Gillingham residents living in a band D property are likely to see their council tax go up by around £87 for the year 2020-2021.
That is based on analysis by Gillingham News after looking at proposed increases by local councils and public bodies. None of the rises have been formally agreed yet but the overall figure is likely to be close to this amount.
The bulk of the rise will come from Dorset Council who look set to vote in February for an increase of about £65 a year for band D residents. This is made up from a general rise of just under 2 percent in the council tax plus the full social care precept of 2%.
The police precept for Dorset – to be agreed on 4 February – cannot rise by more than £10 a year, while on Monday 27 January councillors in Gillingham will be voting on a proposal to increase the town’s precept by a fraction over £10 a year for band D residents, an increase of 4.89 percent.
No figures were immediately available for Dorset & Wiltshire Fire and Rescue Service, but they represent the smallest part of the overall council tax bill.
The vote on Gillingham Town Council’s precept on Monday comes after a meeting of the town’s finance committee on Monday 20 January in which councillors agreed to some cuts on their proposed budget.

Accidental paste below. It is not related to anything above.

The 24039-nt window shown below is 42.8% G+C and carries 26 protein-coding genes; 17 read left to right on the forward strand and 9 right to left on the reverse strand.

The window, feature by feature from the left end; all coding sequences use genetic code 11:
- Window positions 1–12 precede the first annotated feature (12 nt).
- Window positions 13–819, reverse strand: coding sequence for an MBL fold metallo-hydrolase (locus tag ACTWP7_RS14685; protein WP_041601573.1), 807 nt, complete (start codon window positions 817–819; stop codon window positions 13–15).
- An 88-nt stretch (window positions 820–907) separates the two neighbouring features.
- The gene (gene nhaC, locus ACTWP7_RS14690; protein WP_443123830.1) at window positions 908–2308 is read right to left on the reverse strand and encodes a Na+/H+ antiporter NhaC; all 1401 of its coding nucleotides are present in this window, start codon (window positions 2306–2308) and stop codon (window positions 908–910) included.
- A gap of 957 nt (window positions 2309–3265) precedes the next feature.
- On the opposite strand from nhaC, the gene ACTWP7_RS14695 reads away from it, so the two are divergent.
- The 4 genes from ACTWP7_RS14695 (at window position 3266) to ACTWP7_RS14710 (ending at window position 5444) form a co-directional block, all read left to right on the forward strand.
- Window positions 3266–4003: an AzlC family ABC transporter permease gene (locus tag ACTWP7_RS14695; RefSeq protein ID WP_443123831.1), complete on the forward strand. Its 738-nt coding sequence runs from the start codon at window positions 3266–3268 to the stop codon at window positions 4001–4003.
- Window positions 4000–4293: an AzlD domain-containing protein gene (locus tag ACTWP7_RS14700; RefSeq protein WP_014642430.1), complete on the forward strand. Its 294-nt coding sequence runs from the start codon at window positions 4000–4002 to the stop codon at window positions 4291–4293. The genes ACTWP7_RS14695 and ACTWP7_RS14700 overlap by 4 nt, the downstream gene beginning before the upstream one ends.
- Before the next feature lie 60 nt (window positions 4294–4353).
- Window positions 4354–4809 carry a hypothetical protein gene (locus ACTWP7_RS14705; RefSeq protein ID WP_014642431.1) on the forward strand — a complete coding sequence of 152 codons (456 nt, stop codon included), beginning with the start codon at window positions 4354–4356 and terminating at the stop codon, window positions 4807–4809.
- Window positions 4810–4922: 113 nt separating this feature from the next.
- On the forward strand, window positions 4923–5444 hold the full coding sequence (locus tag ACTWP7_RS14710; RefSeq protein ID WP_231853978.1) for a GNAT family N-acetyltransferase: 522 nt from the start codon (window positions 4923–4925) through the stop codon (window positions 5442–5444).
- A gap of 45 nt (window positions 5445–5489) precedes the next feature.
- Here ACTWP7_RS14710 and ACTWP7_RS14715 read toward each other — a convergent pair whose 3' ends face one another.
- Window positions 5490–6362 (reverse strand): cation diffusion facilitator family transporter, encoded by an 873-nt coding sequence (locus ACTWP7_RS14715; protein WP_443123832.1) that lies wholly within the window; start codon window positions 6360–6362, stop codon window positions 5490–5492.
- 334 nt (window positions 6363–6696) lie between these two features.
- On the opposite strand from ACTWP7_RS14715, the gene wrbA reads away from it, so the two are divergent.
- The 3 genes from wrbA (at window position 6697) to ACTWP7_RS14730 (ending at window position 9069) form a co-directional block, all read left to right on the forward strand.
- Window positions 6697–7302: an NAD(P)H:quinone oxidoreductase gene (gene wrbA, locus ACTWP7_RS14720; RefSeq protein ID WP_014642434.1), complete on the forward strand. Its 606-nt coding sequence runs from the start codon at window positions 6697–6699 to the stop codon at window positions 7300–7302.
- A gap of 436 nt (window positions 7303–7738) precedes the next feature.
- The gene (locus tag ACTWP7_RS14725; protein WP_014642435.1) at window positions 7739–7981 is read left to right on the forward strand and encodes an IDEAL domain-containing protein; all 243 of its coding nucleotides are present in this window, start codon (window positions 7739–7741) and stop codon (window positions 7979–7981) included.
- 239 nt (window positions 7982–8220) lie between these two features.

That budget would have raised the precept for band D residents by £12.36 or 6.04 percent.
At Monday’s meeting Councillor Val Pothecary said anything over 6 percent would be ‘hideous’ and she preferred an increase of under 3.5 percent. ‘Our ratepayers were hit particularly hard last year. I think we just need to cut our cloth a little,’ she said.
Councillors then agreed to a series of cuts, including £5,000 for dog warden services which are already provided by Dorset Council and £1,500 set aside for a town crier.
If agreed on Monday, this revised budget will bring the precept increase down to £10.01 a year or 4.89 percent for a band D property for Gillingham residents.
However, councillors rejected ideas for deeper cuts to get the increase down to 3.5 percent, which might have required cutting the town’s grant to the Citizens Advice office.
Rejecting the call for further cuts Councillor Graham Poulter said: ‘We’re considering services that we have to provide – and we are expected to provide – and I’m afraid that comes at a cost.’
Finance committee chair Councillor Sharon Cullingford said it was important to have a discussion on the issue. But she said of the councillors’ difficulties in finding more room for cuts: ‘It goes to show that we have been extremely frugal with these figures.’